Female pilot Wally Funk wanted to be an astronaut in the earliest days of spaceflight. But she was denied the job in the 1960s because of her gender. Now, she’ll finally have the opportunity to fulfill her dream of going to space.
Amazon founder Jeff Bezos announced on Instagram that Funk will be part of a four-person crew that will be launched into space by Blue Origin during a 10-minute flight later this month. This will make Funk, 82-years-old, the oldest person to ever travel to space, after the late John Glenn set the record at age 77 when boarding the Discovery shuttle.
“I like to do things that nobody’s ever done. I didn’t think I’d ever get to go up” Funk said in a video. “I can’t tell people that are watching how fabulous I feel to be picked by Blue Origin to go on this trip.”
Funk grew up in the western United States in Taos, New Mexico. She was passionate about aviation from an early age, taking her first flying lessons at age nine. She wasn’t allowed to take mechanics at high school as the subject was still reserved for boys. Still, she obtained her pilot license and graduated from Oklahoma State University’s aviation program.
Funk was one of the Mercury 13 pilots, a program in 1961 created to train women for NASA’s astronaut program. She graduated third in her class after taking rigorous mental and physical tests. But the program was abruptly canceled when the US government decided women shouldn’t use military facilities needed for space training. Her dreams — along with the dreams of all her colleagues — were shattered.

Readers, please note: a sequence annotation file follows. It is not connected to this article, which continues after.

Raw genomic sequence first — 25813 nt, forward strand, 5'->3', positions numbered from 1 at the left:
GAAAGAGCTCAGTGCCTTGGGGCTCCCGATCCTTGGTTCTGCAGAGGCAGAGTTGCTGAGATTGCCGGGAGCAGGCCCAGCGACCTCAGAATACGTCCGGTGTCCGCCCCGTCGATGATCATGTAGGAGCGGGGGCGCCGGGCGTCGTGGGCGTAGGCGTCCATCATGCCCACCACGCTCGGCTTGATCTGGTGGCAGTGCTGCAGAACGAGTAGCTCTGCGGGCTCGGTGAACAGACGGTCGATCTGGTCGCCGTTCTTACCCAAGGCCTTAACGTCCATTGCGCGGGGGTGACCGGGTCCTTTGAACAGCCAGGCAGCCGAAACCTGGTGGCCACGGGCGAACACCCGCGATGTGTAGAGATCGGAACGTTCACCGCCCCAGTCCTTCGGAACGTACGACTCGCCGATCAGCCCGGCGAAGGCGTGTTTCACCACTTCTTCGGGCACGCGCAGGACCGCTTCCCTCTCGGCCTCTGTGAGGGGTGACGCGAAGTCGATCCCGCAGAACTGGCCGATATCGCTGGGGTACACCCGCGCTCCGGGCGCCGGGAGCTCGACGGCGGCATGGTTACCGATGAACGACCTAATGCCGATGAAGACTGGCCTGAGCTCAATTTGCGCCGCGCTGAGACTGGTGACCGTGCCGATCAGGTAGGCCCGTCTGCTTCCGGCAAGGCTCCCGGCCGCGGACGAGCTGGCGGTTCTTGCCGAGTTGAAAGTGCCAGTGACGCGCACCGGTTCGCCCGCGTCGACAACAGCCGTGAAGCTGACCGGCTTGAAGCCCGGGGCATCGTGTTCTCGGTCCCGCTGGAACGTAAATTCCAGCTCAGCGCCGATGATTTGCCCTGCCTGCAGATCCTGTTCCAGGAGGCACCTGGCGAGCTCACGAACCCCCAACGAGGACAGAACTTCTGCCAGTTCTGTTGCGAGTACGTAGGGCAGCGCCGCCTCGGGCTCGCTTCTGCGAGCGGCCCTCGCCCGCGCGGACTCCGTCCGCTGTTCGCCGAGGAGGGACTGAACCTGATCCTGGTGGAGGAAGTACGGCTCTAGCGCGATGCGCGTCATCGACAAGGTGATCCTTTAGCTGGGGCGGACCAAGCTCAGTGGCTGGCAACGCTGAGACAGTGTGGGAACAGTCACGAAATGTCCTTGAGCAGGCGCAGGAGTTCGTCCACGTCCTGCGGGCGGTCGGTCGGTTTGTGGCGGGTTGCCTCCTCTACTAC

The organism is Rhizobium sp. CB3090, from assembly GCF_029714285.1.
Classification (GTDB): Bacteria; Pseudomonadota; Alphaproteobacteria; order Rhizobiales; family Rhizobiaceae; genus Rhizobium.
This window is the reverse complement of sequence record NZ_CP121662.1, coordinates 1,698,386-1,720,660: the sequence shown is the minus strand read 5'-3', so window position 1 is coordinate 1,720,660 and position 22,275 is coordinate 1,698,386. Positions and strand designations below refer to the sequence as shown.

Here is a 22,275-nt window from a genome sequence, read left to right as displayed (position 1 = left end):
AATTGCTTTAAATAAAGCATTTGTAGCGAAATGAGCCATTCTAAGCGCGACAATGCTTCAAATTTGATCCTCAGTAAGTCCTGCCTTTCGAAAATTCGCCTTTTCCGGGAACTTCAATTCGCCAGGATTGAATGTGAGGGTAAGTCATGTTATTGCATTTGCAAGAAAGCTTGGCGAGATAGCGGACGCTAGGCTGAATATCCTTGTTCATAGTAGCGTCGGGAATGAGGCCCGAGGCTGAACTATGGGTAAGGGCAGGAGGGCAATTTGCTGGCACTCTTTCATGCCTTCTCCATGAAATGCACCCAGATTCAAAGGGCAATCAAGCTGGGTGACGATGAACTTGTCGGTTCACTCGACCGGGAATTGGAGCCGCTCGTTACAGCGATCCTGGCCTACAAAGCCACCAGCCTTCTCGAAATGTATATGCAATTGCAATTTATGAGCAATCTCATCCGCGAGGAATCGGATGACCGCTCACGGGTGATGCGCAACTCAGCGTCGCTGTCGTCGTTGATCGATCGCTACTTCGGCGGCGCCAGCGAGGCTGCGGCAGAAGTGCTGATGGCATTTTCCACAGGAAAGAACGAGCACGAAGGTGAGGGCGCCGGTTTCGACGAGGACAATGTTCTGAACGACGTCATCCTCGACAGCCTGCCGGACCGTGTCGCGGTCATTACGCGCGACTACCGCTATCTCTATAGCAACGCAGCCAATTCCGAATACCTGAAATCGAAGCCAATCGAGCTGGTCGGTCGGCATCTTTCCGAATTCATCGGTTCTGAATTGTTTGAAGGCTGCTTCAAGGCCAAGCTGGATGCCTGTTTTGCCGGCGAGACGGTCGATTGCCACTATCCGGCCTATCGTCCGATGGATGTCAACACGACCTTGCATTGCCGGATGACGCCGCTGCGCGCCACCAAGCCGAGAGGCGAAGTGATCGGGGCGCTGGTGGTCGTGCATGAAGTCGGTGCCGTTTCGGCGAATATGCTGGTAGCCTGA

None of the women from program ever made it into space. But now, Funk will have the opportunity to do so on 20 July. She’ll be part of a four-person crew launched into space on the New Shepard rocket. They will experience a few minutes of weightlessness and marvel at the planet’s curvature before returning to Earth.
Funk applied to become an astronaut at NASA on four occasions but was rejected every time. One of the reasons given was that she didn’t have an engineering degree and had not completed the flight program on a military fighter jet, which couldn’t be done by women at the time. She was essentially rejected because of her gender.
Nevertheless, Funk has never lost her love of flying. “I’ve been flying forever and I have 19,600 flying hours,” she said, also citing her experience teaching more than 3,000 people to fly. She recalled the disappointment when NASA’s program was shut down. “They told me I had completed the work faster than any of the guys,” she said.
Bezos will also be a passenger on the flight, along with his brother Mark and the as-yet-unnamed buyer of a seat auctioned off in June. Bezos will be stepping down as chief executive of Amazon on 5 July, dedicating more of his time to his space endeavors. He’s been vying with billionaires Elon Musk and Richard Branson to become the first to travel into space on privately owned rockets.
Branson is set to fly on July 11th, according to a recent announcement by space tourism company Virgin Galactic – which means he’ll be flying before Bezos. “I’ve always been a dreamer. My mum taught me t never give and reach for the stars. It’s time to turn that dream into a reality abord the next Virgin Galactic spaceflight,” Branson tweeted.